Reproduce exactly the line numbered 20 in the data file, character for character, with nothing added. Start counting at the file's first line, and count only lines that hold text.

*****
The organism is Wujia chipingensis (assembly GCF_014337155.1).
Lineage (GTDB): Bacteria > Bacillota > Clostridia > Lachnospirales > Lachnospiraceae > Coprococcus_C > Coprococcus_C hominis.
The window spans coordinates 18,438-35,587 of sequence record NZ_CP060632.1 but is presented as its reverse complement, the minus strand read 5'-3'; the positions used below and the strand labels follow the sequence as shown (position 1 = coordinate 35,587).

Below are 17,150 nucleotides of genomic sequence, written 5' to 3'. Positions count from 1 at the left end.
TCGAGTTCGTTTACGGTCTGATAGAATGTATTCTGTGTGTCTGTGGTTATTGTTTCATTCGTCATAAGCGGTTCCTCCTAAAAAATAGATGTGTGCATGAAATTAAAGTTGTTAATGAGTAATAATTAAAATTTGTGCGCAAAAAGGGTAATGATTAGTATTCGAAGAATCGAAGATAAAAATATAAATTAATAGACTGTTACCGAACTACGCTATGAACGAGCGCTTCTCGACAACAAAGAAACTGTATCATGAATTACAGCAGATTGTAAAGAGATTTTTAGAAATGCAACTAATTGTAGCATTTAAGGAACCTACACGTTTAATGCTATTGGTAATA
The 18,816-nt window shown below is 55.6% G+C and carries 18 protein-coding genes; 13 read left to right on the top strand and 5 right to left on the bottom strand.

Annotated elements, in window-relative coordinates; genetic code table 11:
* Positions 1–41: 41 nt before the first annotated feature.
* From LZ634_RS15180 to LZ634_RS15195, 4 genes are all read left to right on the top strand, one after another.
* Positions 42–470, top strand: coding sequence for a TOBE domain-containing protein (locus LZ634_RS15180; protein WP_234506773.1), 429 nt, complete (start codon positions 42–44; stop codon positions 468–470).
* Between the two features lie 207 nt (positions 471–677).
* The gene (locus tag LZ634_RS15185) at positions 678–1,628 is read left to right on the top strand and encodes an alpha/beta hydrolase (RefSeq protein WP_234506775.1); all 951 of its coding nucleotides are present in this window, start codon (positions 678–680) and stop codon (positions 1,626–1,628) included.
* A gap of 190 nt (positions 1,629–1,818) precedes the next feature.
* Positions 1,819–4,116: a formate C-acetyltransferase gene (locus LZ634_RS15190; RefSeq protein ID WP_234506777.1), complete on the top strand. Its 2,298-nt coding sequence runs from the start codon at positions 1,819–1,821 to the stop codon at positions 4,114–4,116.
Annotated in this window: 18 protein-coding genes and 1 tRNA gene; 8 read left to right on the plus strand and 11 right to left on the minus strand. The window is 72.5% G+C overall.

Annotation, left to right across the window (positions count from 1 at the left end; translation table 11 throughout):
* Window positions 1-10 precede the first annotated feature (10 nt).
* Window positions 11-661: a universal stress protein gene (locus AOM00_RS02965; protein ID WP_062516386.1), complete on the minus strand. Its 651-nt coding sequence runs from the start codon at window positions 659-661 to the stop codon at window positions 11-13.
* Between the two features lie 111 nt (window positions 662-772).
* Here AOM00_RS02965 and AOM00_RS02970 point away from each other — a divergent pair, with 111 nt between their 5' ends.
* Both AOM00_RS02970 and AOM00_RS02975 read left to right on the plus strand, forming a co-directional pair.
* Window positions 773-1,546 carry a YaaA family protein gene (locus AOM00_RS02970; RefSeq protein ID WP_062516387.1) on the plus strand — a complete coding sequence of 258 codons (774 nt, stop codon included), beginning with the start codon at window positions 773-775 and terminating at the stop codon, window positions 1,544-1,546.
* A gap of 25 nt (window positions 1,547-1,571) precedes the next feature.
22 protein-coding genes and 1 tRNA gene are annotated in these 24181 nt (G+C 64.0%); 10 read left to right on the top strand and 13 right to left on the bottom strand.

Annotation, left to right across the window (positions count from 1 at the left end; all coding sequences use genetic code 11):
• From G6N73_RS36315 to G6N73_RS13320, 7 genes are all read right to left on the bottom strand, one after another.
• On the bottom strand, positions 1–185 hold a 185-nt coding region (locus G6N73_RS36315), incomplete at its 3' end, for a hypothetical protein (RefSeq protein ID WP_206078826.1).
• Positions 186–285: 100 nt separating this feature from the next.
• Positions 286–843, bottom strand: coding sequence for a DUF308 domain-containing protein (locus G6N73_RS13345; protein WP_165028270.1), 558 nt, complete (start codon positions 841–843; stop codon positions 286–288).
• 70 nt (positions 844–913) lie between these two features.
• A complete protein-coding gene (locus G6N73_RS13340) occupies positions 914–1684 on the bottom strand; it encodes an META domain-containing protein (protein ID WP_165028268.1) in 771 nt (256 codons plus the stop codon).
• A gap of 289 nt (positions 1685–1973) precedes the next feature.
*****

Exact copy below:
* Here AOM00_RS02965 and AOM00_RS02970 point away from each other — a divergent pair, with 111 nt between their 5' ends.